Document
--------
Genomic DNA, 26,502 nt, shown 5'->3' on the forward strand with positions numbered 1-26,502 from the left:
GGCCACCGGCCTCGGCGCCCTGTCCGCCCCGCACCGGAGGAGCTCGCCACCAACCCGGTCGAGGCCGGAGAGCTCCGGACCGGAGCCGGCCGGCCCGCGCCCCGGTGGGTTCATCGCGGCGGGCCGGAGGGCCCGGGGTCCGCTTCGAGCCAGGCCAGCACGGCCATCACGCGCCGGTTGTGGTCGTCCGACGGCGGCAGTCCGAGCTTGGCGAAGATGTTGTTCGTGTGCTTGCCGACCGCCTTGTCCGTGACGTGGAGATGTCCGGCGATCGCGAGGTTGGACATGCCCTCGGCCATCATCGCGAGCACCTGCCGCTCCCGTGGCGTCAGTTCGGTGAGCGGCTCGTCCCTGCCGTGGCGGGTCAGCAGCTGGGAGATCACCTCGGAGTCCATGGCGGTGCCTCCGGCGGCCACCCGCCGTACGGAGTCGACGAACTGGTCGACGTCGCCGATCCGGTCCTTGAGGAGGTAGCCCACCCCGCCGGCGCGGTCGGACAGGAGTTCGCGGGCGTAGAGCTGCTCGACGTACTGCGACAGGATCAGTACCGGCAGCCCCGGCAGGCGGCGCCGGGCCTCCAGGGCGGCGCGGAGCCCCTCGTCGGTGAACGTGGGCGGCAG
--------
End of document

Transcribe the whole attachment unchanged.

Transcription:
Genomic DNA, 26,502 nt, shown 5'->3' on the forward strand with positions numbered 1-26,502 from the left:
GGCCACCGGCCTCGGCGCCCTGTCCGCCCCGCACCGGAGGAGCTCGCCACCAACCCGGTCGAGGCCGGAGAGCTCCGGACCGGAGCCGGCCGGCCCGCGCCCCGGTGGGTTCATCGCGGCGGGCCGGAGGGCCCGGGGTCCGCTTCGAGCCAGGCCAGCACGGCCATCACGCGCCGGTTGTGGTCGTCCGACGGCGGCAGTCCGAGCTTGGCGAAGATGTTGTTCGTGTGCTTGCCGACCGCCTTGTCCGTGACGTGGAGATGTCCGGCGATCGCGAGGTTGGACATGCCCTCGGCCATCATCGCGAGCACCTGCCGCTCCCGTGGCGTCAGTTCGGTGAGCGGCTCGTCCCTGCCGTGGCGGGTCAGCAGCTGGGAGATCACCTCGGAGTCCATGGCGGTGCCTCCGGCGGCCACCCGCCGTACGGAGTCGACGAACTGGTCGACGTCGCCGATCCGGTCCTTGAGGAGGTAGCCCACCCCGCCGGCGCGGTCGGACAGGAGTTCGCGGGCGTAGAGCTGCTCGACGTACTGCGACAGGATCAGTACCGGCAGCCCCGGCAGGCGGCGCCGGGCCTCCAGGGCGGCGCGGAGCCCCTCGTCGGTGAACGTGGGCGGCAG